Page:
As the Senate considers the U.S. Innovation and Competition Act Of 2021, we want to highlight a critically important but little noticed provision addressing the challenge of work/life balance faced by the STEM workforce.
The COVID-19 pandemic highlighted a pre-existing weakness in today’s economy, namely the difficulty working parents, particularly women, have in managing professional and family life. Even before the pandemic, this predicament had been particularly troublesome in the professional field STEM (science, technology, engineering, math), where women have been historically underrepresented.
The provision in the legislation requires the Director of the Office of Science and Technology Policy and relevant federal agencies to issue guidance that prohibits discrimination in the awarding and administering of research grants due to an applicant having a newborn child, newly adopted child, or caregiving responsibilities for an immediate family member with a severe illness. The legislation further requires that such grants be flexible to accommodate for caregiving needs, including extensions and supplemental funding as necessary. In other words, a researcher cannot be discriminated against for taking family leave.
As STEM businesses and policymakers seek answers to grow and strengthen the STEM workforce, consider this: A report published in the Proceedings of the National Academy of Sciences (PNAS) notes that among new mothers working in STEM, over 4 in 10 leave full-time employment after having their first child, nearly double the rate of new fathers. The authors note:
Even mothers who remain in the professional workforce full-time encounter stereotypes painting them as less competent than equally qualified men and childless women (33), and face salary penalties and career barriers even while contributing the same dedicated work (34–36). In addition, unlike most working fathers, many professional working mothers confront dominant cultural expectations that their children deserve their single-minded devotion—devotion presumed to be incompatible with the work dedication expected of professionals (37). As such, what may appear as professional women’s unconstrained personal choice to leave their careers to care for family is often the outcome of overdetermined, socially patterned expectations that constrain mothers more frequently than fathers (32, 38, 39).
The report also adds:
Importantly, our results also show that parenthood in STEM is not solely a “mother’s issue.” Both new mothers and new fathers are significantly more likely to leave full-time STEM work than their similar childless peers. Seventy percent of new mothers and 95% of new fathers continued working full-time in 2010, yet a sizeable proportion of these new parents left STEM for a full-time job elsewhere. This suggests that it is not necessarily full-time work per se, but full-time work in STEM fields particularly, that is difficult for new parents to combine with childcare responsibilities.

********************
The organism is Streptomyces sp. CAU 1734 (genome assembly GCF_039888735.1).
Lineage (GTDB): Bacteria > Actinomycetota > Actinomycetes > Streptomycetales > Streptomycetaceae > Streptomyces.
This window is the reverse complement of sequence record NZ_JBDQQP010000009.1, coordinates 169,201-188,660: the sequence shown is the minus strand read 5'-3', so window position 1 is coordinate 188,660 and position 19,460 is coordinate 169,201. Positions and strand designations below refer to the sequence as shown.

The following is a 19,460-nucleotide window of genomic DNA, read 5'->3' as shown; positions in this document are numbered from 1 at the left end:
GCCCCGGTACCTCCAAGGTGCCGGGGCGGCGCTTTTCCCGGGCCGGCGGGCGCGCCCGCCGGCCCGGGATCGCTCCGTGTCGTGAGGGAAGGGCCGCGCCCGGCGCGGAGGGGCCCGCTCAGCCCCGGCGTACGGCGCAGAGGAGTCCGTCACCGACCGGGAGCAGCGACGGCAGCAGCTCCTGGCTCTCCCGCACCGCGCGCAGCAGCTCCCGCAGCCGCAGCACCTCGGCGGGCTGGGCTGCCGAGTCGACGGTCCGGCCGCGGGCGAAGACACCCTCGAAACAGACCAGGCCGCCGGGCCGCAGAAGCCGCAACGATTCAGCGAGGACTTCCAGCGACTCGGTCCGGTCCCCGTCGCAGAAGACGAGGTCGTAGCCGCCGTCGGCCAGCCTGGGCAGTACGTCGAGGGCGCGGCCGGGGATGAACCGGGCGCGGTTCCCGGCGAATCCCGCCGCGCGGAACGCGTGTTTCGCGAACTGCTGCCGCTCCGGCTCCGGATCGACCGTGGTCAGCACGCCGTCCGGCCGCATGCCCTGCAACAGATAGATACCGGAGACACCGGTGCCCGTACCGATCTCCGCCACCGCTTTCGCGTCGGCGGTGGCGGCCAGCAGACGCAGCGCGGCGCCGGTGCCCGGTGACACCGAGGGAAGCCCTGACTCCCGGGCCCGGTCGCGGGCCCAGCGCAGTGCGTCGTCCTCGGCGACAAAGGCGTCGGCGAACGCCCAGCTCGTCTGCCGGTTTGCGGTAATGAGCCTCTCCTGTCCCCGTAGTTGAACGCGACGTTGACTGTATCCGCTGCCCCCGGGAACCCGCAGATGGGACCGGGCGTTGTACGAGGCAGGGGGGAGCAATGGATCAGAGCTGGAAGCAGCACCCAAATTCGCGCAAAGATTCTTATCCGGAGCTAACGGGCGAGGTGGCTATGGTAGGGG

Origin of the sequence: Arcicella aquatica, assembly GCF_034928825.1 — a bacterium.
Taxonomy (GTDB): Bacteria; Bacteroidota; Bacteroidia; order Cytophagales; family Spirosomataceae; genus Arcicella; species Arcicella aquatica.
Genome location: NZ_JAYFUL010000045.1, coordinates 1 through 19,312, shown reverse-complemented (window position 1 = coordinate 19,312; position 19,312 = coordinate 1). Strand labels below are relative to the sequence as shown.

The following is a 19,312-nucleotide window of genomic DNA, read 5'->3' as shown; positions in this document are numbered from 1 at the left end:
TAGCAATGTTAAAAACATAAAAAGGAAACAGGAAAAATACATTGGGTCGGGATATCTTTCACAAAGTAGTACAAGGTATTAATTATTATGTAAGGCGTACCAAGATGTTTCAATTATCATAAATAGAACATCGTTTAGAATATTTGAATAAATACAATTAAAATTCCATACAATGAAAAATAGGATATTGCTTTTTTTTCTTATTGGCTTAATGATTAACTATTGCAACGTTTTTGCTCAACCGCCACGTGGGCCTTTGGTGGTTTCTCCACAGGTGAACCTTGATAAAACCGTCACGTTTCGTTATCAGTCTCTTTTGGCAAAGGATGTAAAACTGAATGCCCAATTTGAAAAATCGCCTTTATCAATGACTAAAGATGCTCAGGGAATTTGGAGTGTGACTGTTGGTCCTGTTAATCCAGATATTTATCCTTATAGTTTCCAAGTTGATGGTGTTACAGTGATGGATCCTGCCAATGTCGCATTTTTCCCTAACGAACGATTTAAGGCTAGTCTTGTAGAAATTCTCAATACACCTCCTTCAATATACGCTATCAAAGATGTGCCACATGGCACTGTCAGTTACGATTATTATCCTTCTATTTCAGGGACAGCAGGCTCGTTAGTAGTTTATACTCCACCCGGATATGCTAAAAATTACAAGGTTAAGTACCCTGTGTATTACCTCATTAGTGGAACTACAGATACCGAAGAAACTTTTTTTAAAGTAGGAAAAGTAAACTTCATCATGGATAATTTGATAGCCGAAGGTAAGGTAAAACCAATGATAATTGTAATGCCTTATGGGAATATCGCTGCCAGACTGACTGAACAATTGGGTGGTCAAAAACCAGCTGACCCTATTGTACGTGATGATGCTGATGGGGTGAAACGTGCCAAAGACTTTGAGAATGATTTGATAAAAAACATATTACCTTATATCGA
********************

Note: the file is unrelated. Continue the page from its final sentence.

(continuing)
Of course, the solution is not to encourage STEM professionals to avoid parenthood altogether or to advise young adults with family plans to avoid STEM careers. Rather, the concerning levels of attrition of new fathers and mothers mandates the need for legislative, organizational, and cultural changes.
This is solid advice, and consistent with a recent Morning Consult -BPC poll that found strong evidence that paid family leave benefits can make the U.S. workforce both larger and more durable. Further, it has been found that paid leave policies reduced the departure of female employees by 20% in the first year after childbirth and up to 50% after 5 years in states that have implemented paid family leave policies.
The troubles facing women in the STEM workforce is systemic, however, and stretches so far and in so many directions that it is not difficult to see the uphill battle women face and why they are so underrepresented in the field. A 2020 article published in MIT’s Science and Policy Review, titled ‘Reducing gender bias in STEM’, notes that the structural design of the STEM field extends all the way into access to STEM research grants:
In STEM, gender discrimination is just as rampant. Grant eligibility is often determined from years since receiving a PhD degree, but that grant schedule rarely accounts for time off on maternity leave . Pregnant graduate students and postdocs often face blatant discrimination from their professors, who hold the power to cut funding and jobs if having a child is viewed as “slacking off” . While universities have Title IX offices to protect the victim in such cases, these university offices and programs can only go so far if those in power do not interpret such actions as discrimination.
The anti-discrimination language in the U.S. Innovation and Competition Act could have an effect beyond STEM research grantees in that it would send a message to the entire STEM community (and those considering careers in STEM) that this form of discrimination is no longer acceptable. We can hope that the current conversation and provisions such as this will empower women to stay in STEM careers and allow all of us, including the industry, to reap the benefits.
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